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About This Festival

Fes, with its labyrinthine lanes, medieval medina, snake charmers and sexy, modern riads (small hotels), is worth a visit on its own, but this 20-year-old festival adds an atmosphere of ancient caravanserais where travelers crossed paths on their epic sojourns. In this case, the Fes Festival of World Sacred Music (Fès des Musiques Sacrées) is a crossroads for the creative seekers of the world. You’ll experience the serendipity of a rencontres, a musical blending of various nationalities, faiths and music genres, such that a Balinese gamelan orchestra could be connected with whirling dervishes and a gypsy band. Purists won’t be disappointed, however, as this isn’t all about musical fusion. Deeply embedded in the purpose of this festival is a belief that music can heal the world and break down our self-imposed borders. This festival lives by the spirit of the Beatles lyrics, “The time will come when you see we’re all one.”

The week-long festival is full of choices that will satisfy anyone with an appetite for knowledge, art and spirituality. Every evening, the palace courtyard of the 14th-century Bab Makina is filled with a sold-out crowd who gather to catch headliners who have included the now deceased Ravi Shankar, Malian superstar Salif Keita, and even Björk. But you don’t need a festival pass to have fun. Sufi Nights hosts free daily concerts in the gardens of Dar Tazi, and Bab Boujloud, one of the city’s main squares, is a venue for free evening performances. The cedar-scented gardens of the Musee Batha host parties, concerts and art exhibitions aligned with the year’s theme. There’s a film festival within the music festival, and the Fes Forum tackles important scholarly issues; 2013’s “Giving Soul to Globalization” focused on the Gross National Happiness Index. During a Night in the Medina, various riads and homes open their doors for you to discover both music and architecture.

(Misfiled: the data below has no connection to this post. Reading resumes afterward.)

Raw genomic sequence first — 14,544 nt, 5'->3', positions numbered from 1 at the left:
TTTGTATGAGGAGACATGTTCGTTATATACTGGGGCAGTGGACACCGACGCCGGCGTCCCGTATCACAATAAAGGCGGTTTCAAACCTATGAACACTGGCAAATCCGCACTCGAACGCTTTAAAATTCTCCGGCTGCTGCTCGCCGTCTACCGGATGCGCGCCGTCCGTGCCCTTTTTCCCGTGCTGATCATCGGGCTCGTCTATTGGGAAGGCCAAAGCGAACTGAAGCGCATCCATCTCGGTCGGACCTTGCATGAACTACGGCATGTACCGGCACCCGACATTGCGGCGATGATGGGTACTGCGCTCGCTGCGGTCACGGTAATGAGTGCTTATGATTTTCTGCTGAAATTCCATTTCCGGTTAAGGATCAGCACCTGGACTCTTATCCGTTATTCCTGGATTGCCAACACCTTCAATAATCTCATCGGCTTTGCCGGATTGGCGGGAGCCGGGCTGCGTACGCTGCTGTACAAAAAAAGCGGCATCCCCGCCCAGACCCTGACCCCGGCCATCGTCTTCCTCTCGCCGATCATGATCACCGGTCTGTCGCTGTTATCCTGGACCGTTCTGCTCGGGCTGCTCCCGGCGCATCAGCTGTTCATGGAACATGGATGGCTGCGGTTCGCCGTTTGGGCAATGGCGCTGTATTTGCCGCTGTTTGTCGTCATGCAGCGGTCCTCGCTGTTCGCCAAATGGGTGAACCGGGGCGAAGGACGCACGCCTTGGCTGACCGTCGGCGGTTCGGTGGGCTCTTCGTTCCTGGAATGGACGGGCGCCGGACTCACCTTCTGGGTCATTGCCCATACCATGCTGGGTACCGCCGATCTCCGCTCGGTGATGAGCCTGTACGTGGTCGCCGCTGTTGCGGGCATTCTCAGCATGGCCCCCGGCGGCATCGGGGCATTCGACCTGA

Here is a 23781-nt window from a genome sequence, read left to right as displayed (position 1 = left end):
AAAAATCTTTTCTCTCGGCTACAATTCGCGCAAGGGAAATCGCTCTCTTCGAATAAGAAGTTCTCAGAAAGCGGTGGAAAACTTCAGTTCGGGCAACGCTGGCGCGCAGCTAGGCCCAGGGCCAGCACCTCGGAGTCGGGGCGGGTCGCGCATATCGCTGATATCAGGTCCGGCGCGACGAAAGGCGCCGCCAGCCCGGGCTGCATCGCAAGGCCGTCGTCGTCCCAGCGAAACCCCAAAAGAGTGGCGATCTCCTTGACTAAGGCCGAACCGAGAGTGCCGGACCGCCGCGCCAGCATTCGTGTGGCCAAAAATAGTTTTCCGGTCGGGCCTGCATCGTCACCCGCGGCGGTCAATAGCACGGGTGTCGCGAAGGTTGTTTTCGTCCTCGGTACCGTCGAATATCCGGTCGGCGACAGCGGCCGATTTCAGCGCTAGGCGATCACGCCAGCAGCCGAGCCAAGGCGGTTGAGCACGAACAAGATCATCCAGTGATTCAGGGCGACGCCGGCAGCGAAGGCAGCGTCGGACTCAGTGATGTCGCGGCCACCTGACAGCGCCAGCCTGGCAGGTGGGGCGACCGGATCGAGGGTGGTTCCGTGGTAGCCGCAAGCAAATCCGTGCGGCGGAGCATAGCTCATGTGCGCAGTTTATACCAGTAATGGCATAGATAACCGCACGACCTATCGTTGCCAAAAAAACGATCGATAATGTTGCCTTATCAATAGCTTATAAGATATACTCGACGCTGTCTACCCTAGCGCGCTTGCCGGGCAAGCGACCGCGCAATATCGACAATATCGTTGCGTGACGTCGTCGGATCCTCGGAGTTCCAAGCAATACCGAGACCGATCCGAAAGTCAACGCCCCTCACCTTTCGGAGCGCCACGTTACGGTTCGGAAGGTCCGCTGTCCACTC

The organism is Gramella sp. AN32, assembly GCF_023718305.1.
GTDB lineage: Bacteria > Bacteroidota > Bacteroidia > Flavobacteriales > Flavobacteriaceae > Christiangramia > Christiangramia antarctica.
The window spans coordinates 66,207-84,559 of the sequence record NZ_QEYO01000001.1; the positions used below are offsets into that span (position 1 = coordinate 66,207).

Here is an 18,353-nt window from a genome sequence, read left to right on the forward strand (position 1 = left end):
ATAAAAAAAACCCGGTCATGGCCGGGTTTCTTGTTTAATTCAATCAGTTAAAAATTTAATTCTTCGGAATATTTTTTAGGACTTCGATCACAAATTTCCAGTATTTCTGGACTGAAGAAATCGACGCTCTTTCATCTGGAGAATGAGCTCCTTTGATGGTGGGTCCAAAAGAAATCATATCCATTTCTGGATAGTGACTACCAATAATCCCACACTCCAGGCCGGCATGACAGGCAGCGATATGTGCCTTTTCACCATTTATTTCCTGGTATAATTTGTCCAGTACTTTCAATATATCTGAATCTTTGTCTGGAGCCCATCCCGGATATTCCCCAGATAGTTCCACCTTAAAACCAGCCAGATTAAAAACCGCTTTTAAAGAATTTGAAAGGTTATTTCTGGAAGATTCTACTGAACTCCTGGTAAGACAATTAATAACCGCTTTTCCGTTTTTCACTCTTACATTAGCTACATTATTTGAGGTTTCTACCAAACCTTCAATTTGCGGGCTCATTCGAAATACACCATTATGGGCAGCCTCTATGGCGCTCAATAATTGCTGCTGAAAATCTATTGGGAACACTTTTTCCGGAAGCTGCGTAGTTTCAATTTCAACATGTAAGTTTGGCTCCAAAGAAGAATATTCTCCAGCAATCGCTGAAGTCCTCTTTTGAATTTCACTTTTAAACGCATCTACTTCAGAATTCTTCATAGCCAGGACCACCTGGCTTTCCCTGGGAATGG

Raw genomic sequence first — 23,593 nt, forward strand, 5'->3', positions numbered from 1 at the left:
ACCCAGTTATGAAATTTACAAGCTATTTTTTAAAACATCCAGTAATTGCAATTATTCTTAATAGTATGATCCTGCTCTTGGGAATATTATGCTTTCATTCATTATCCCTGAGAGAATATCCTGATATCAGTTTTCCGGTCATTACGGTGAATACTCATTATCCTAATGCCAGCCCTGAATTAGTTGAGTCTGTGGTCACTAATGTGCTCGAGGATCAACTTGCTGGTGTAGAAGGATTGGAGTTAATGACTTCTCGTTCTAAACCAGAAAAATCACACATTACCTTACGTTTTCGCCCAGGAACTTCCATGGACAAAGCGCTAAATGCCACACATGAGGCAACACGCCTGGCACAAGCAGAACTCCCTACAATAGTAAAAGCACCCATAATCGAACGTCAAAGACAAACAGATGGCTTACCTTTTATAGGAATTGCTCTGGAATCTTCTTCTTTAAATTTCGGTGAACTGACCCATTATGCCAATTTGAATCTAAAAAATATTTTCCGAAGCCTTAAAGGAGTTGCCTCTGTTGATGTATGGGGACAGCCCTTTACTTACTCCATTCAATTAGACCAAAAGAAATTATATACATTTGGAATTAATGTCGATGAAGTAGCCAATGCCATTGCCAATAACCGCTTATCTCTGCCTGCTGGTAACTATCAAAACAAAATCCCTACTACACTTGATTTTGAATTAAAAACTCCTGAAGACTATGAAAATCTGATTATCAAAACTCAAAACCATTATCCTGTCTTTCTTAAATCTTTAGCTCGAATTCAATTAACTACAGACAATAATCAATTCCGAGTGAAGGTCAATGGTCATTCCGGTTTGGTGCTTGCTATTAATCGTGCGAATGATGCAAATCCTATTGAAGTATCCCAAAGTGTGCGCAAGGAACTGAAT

Follow the Music

Our advice? Don’t over plan. The best experiences will creep up on you, and the nature of this festival attracts a fascinating array of sophisticated attendees, so you’re assured great conversations over some post-concert Moroccan tea.

As a “beacon of peace from the Islamic world,” the Fes festival has been designated by the United Nations as one of the major cultural events of the world, each year contributing to the dialogue between civilizations. The backdrop of the call of the muezzin, the spice-scented souks and the sublime combination of ancient architecture and modern Parisian-influenced design creates a cultural bouillabaisse that feels magical. Mix in a jam session between an African-American gospel choir, Japanese Shinto court musicians, and an Andean trio of flautists, and you’ll feel like you’ve landed in multicultural heaven.

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